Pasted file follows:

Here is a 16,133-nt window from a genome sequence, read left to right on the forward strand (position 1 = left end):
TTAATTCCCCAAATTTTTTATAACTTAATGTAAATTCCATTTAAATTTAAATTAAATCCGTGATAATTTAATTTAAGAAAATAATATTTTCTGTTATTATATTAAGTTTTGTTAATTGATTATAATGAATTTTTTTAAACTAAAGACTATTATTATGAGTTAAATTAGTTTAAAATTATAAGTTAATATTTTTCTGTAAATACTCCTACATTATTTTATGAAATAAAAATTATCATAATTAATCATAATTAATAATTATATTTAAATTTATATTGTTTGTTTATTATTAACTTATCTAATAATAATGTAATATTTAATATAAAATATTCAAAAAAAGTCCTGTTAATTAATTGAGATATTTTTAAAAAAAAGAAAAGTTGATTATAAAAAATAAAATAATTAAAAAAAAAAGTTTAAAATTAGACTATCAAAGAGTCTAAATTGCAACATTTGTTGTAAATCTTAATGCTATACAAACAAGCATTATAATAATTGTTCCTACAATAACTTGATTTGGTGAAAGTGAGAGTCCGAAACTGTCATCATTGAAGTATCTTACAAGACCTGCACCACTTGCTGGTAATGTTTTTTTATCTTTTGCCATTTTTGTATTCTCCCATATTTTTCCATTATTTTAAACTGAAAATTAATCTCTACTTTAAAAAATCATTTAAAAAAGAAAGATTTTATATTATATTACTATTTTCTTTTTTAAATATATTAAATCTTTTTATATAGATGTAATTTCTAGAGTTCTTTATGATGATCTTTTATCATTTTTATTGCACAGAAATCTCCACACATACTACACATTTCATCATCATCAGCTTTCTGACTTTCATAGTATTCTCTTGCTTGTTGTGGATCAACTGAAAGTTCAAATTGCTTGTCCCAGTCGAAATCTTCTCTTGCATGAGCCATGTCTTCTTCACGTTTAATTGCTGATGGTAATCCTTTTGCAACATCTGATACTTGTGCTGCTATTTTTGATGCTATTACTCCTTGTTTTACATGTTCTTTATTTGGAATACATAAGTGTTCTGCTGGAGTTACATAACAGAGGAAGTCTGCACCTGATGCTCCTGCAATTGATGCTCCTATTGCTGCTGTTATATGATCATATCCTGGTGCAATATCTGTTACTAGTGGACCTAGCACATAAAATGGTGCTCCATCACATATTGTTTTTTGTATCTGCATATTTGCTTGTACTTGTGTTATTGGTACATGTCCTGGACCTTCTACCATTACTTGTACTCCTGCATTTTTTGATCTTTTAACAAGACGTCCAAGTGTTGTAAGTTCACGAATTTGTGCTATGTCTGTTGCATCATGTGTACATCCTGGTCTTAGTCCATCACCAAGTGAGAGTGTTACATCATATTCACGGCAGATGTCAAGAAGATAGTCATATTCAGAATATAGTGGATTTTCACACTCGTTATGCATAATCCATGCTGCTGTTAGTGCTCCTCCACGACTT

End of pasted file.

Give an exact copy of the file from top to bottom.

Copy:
Here is a 16,133-nt window from a genome sequence, read left to right on the forward strand (position 1 = left end):
TTAATTCCCCAAATTTTTTATAACTTAATGTAAATTCCATTTAAATTTAAATTAAATCCGTGATAATTTAATTTAAGAAAATAATATTTTCTGTTATTATATTAAGTTTTGTTAATTGATTATAATGAATTTTTTTAAACTAAAGACTATTATTATGAGTTAAATTAGTTTAAAATTATAAGTTAATATTTTTCTGTAAATACTCCTACATTATTTTATGAAATAAAAATTATCATAATTAATCATAATTAATAATTATATTTAAATTTATATTGTTTGTTTATTATTAACTTATCTAATAATAATGTAATATTTAATATAAAATATTCAAAAAAAGTCCTGTTAATTAATTGAGATATTTTTAAAAAAAAGAAAAGTTGATTATAAAAAATAAAATAATTAAAAAAAAAAGTTTAAAATTAGACTATCAAAGAGTCTAAATTGCAACATTTGTTGTAAATCTTAATGCTATACAAACAAGCATTATAATAATTGTTCCTACAATAACTTGATTTGGTGAAAGTGAGAGTCCGAAACTGTCATCATTGAAGTATCTTACAAGACCTGCACCACTTGCTGGTAATGTTTTTTTATCTTTTGCCATTTTTGTATTCTCCCATATTTTTCCATTATTTTAAACTGAAAATTAATCTCTACTTTAAAAAATCATTTAAAAAAGAAAGATTTTATATTATATTACTATTTTCTTTTTTAAATATATTAAATCTTTTTATATAGATGTAATTTCTAGAGTTCTTTATGATGATCTTTTATCATTTTTATTGCACAGAAATCTCCACACATACTACACATTTCATCATCATCAGCTTTCTGACTTTCATAGTATTCTCTTGCTTGTTGTGGATCAACTGAAAGTTCAAATTGCTTGTCCCAGTCGAAATCTTCTCTTGCATGAGCCATGTCTTCTTCACGTTTAATTGCTGATGGTAATCCTTTTGCAACATCTGATACTTGTGCTGCTATTTTTGATGCTATTACTCCTTGTTTTACATGTTCTTTATTTGGAATACATAAGTGTTCTGCTGGAGTTACATAACAGAGGAAGTCTGCACCTGATGCTCCTGCAATTGATGCTCCTATTGCTGCTGTTATATGATCATATCCTGGTGCAATATCTGTTACTAGTGGACCTAGCACATAAAATGGTGCTCCATCACATATTGTTTTTTGTATCTGCATATTTGCTTGTACTTGTGTTATTGGTACATGTCCTGGACCTTCTACCATTACTTGTACTCCTGCATTTTTTGATCTTTTAACAAGACGTCCAAGTGTTGTAAGTTCACGAATTTGTGCTATGTCTGTTGCATCATGTGTACATCCTGGTCTTAGTCCATCACCAAGTGAGAGTGTTACATCATATTCACGGCAGATGTCAAGAAGATAGTCATATTCAGAATATAGTGGATTTTCACACTCGTTATGCATAATCCATGCTGCTGTTAGTGCTCCTCCACGACTT